Domus Nova, 5th floor
St. Olavs plass 5 (map)
The International Criminal Law group at PluriCourts regularly provides updates on news, blog posts and issues related to international criminal tribunals. Here are the updates from week 1 2016.
In this International Criminal Law lunch, PhD Candidate Anni Pues (University of Glasgow) will discuss the role of the Prosecutorial Office at the International Criminal Court (ICC).
ICL lunch With Espen Flagstad, legal advisor to the Norwegian Red Cross.
International Criminal Law (ICL) re-emerged onto the global stage in the 1990s in a flood of good will and optimism. Two decades later, with its honeymoon stage well behind it, states, practitioners, scholars and others are asking where we go from here.
This conference will bring together a mix of practitioners and scholars from the field of international criminal justice to exchange perspectives and to suggest solutions.
In this International Criminal Law lunch, researcher Kjersti Lohne will present her research project investigating international forum shopping among international courts and judicial fora by Guantánamo detainees’ defence counsel and human rights NGOs.
Is fragmentation a threat to international law? In their book, Professor Mads Andenæs and Dr Eirik Bjørge (eds.) contend that the fragmentation of international law is far exceeded by its convergence. Discussants at the book launch will be Professor Inger Johanne Sand and PhD Candidate Sondre Torp Helmersen.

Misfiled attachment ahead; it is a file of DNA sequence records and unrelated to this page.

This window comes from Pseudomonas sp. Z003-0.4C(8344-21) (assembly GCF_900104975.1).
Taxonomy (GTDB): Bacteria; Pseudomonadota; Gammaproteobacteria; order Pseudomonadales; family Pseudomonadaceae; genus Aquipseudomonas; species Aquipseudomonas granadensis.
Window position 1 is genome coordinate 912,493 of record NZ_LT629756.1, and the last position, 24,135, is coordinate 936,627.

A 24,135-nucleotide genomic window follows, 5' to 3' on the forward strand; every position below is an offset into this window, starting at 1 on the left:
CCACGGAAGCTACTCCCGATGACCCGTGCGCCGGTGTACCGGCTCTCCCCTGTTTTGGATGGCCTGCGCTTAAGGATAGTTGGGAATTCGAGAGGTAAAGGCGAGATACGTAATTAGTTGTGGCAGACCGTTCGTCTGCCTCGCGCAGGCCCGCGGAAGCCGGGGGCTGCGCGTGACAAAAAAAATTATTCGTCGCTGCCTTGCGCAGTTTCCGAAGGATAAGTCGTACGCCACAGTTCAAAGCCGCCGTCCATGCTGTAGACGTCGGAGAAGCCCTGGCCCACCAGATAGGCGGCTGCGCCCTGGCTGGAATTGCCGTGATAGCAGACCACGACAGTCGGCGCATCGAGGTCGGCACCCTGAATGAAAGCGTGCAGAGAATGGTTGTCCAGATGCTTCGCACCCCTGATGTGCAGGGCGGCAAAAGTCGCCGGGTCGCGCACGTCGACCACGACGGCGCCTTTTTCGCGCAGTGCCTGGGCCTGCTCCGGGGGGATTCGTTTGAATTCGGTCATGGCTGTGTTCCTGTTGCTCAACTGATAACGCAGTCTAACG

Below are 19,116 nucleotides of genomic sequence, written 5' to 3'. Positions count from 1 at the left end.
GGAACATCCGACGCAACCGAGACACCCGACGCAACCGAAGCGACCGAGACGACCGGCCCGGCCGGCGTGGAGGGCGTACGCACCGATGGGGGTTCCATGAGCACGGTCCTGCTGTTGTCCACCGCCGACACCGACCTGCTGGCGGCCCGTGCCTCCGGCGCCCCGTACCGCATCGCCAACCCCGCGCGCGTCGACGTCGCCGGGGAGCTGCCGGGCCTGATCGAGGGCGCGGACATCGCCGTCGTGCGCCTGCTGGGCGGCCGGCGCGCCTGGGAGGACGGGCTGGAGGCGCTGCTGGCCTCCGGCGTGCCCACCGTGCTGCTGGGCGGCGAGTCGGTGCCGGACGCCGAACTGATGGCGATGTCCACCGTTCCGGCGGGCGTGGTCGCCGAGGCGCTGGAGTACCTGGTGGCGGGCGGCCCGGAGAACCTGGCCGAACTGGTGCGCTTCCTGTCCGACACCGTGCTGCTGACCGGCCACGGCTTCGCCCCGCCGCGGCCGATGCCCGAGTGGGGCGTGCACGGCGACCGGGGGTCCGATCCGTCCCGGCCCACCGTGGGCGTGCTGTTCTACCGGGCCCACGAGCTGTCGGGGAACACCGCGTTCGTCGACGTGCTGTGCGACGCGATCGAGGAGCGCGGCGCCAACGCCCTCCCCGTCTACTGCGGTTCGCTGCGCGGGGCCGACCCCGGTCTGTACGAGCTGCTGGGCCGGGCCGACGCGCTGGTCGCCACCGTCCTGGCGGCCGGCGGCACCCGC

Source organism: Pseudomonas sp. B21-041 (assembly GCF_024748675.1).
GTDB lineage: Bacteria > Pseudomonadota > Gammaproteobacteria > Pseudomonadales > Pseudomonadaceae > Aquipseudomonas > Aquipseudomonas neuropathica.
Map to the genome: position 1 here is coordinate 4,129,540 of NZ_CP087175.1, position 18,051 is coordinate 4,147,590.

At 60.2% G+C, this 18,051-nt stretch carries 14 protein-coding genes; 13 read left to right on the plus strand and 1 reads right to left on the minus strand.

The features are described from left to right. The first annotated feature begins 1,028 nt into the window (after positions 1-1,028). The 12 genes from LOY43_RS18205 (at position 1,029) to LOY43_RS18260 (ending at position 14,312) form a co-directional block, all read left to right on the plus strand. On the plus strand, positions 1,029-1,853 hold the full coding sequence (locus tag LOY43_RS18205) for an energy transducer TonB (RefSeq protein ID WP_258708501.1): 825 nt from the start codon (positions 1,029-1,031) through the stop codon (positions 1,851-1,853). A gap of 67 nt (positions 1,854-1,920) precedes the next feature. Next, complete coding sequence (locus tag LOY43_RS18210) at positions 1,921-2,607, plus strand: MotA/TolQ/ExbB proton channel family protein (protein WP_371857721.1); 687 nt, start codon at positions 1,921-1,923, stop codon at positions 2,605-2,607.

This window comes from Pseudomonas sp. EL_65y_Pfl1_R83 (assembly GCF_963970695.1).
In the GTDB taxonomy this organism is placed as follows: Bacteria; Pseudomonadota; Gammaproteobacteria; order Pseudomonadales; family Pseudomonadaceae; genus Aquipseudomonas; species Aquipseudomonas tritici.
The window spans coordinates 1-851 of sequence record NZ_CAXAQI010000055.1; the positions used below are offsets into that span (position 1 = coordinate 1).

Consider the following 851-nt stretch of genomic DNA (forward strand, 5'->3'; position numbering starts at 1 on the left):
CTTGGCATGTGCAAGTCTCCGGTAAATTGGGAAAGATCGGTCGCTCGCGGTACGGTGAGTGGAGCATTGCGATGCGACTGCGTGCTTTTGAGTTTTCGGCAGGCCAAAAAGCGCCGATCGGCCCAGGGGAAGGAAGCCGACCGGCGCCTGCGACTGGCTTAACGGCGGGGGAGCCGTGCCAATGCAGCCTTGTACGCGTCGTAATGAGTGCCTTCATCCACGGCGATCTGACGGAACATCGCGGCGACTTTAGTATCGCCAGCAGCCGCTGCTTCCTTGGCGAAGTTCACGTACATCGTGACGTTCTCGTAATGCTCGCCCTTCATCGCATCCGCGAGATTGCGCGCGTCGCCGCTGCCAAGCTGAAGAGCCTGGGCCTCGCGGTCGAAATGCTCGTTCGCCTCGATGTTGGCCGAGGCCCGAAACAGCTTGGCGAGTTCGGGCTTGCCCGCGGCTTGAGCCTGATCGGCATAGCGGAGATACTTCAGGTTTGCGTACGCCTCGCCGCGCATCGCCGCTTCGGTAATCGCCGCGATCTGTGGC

The International Criminal Law group at PluriCourts regularly provides updates on news, blog posts and issues related to international criminal tribunals. Here are the updates from week 46.
At the PluriCourts lunch seminar, Kjersti Lohne will talk about the role of human rights NGOs in international criminal justice based on her recently defended PhD thesis “Advocates of Humanity”.
By Nino Tsereteli, Researcher, MultiRights/PluriCourts
International Law Lunch with Associate Professor Yasuhito Fukui, Hiroshima Peace Institute, Japan.
Two new researchers will bolster the international criminal law research at PluriCourts. Joanna Nicholson and Kjersti Lohne will both contribute to the edited book The Legitimacy and Effectiveness of International Criminal Tribunals.
In this article, Postdoctoral fellow Claudio Corradetti defends a qualified correlation between ICC’s retribution and deterrence effects. He claims that the hypothesis of the ICC’s deterring effects accounts in Kenya is constructed upon a general condition of direct compliance by self-interested rational actors (such as high-ranking political candidates and their secretariat) as well as on unintended effects of ethnic stabilization. Read the full article here.